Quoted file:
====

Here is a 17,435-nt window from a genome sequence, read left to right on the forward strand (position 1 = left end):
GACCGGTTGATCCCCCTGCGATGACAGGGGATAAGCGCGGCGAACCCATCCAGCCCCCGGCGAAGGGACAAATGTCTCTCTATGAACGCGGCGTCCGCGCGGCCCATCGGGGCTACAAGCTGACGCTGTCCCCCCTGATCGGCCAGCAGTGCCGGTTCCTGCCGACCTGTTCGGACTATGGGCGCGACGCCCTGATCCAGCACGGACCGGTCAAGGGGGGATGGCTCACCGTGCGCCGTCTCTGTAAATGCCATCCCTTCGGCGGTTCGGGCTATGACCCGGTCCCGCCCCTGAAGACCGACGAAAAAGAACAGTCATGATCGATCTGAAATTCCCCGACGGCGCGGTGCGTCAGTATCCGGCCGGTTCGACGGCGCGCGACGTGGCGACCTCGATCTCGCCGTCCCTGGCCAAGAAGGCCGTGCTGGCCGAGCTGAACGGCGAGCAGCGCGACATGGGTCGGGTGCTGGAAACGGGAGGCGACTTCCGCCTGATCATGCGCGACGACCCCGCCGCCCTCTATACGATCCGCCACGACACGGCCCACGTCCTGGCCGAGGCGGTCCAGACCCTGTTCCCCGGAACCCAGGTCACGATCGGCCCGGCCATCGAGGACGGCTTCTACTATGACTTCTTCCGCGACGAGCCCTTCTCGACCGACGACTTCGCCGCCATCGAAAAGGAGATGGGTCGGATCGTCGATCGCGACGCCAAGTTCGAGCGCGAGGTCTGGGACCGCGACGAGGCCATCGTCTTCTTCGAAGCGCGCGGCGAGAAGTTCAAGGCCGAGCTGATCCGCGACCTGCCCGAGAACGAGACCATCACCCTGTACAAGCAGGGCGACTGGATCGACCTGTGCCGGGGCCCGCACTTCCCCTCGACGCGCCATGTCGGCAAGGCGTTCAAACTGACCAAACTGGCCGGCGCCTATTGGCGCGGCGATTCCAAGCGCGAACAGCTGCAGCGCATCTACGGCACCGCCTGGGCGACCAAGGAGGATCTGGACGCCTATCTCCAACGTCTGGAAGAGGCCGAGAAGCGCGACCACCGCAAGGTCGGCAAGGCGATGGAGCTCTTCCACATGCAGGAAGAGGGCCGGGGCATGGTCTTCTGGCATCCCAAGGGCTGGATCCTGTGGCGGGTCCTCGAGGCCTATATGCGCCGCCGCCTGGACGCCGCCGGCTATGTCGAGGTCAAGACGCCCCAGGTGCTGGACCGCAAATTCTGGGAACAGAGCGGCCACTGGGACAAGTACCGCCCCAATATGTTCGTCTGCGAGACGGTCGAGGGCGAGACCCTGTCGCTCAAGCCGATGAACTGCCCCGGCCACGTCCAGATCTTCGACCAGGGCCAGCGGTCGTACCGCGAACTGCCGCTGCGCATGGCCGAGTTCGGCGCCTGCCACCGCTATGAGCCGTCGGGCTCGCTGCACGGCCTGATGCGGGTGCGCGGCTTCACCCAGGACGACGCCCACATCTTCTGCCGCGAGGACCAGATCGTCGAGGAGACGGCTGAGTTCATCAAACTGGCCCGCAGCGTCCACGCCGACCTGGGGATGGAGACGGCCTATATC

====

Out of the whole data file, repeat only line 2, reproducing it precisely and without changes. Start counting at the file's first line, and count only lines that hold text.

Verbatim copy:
GACCGGTTGATCCCCCTGCGATGACAGGGGATAAGCGCGGCGAACCCATCCAGCCCCCGGCGAAGGGACAAATGTCTCTCTATGAACGCGGCGTCCGCGCGGCCCATCGGGGCTACAAGCTGACGCTGTCCCCCCTGATCGGCCAGCAGTGCCGGTTCCTGCCGACCTGTTCGGACTATGGGCGCGACGCCCTGATCCAGCACGGACCGGTCAAGGGGGGATGGCTCACCGTGCGCCGTCTCTGTAAATGCCATCCCTTCGGCGGTTCGGGCTATGACCCGGTCCCGCCCCTGAAGACCGACGAAAAAGAACAGTCATGATCGATCTGAAATTCCCCGACGGCGCGGTGCGTCAGTATCCGGCCGGTTCGACGGCGCGCGACGTGGCGACCTCGATCTCGCCGTCCCTGGCCAAGAAGGCCGTGCTGGCCGAGCTGAACGGCGAGCAGCGCGACATGGGTCGGGTGCTGGAAACGGGAGGCGACTTCCGCCTGATCATGCGCGACGACCCCGCCGCCCTCTATACGATCCGCCACGACACGGCCCACGTCCTGGCCGAGGCGGTCCAGACCCTGTTCCCCGGAACCCAGGTCACGATCGGCCCGGCCATCGAGGACGGCTTCTACTATGACTTCTTCCGCGACGAGCCCTTCTCGACCGACGACTTCGCCGCCATCGAAAAGGAGATGGGTCGGATCGTCGATCGCGACGCCAAGTTCGAGCGCGAGGTCTGGGACCGCGACGAGGCCATCGTCTTCTTCGAAGCGCGCGGCGAGAAGTTCAAGGCCGAGCTGATCCGCGACCTGCCCGAGAACGAGACCATCACCCTGTACAAGCAGGGCGACTGGATCGACCTGTGCCGGGGCCCGCACTTCCCCTCGACGCGCCATGTCGGCAAGGCGTTCAAACTGACCAAACTGGCCGGCGCCTATTGGCGCGGCGATTCCAAGCGCGAACAGCTGCAGCGCATCTACGGCACCGCCTGGGCGACCAAGGAGGATCTGGACGCCTATCTCCAACGTCTGGAAGAGGCCGAGAAGCGCGACCACCGCAAGGTCGGCAAGGCGATGGAGCTCTTCCACATGCAGGAAGAGGGCCGGGGCATGGTCTTCTGGCATCCCAAGGGCTGGATCCTGTGGCGGGTCCTCGAGGCCTATATGCGCCGCCGCCTGGACGCCGCCGGCTATGTCGAGGTCAAGACGCCCCAGGTGCTGGACCGCAAATTCTGGGAACAGAGCGGCCACTGGGACAAGTACCGCCCCAATATGTTCGTCTGCGAGACGGTCGAGGGCGAGACCCTGTCGCTCAAGCCGATGAACTGCCCCGGCCACGTCCAGATCTTCGACCAGGGCCAGCGGTCGTACCGCGAACTGCCGCTGCGCATGGCCGAGTTCGGCGCCTGCCACCGCTATGAGCCGTCGGGCTCGCTGCACGGCCTGATGCGGGTGCGCGGCTTCACCCAGGACGACGCCCACATCTTCTGCCGCGAGGACCAGATCGTCGAGGAGACGGCTGAGTTCATCAAACTGGCCCGCAGCGTCCACGCCGACCTGGGGATGGAGACGGCCTATATC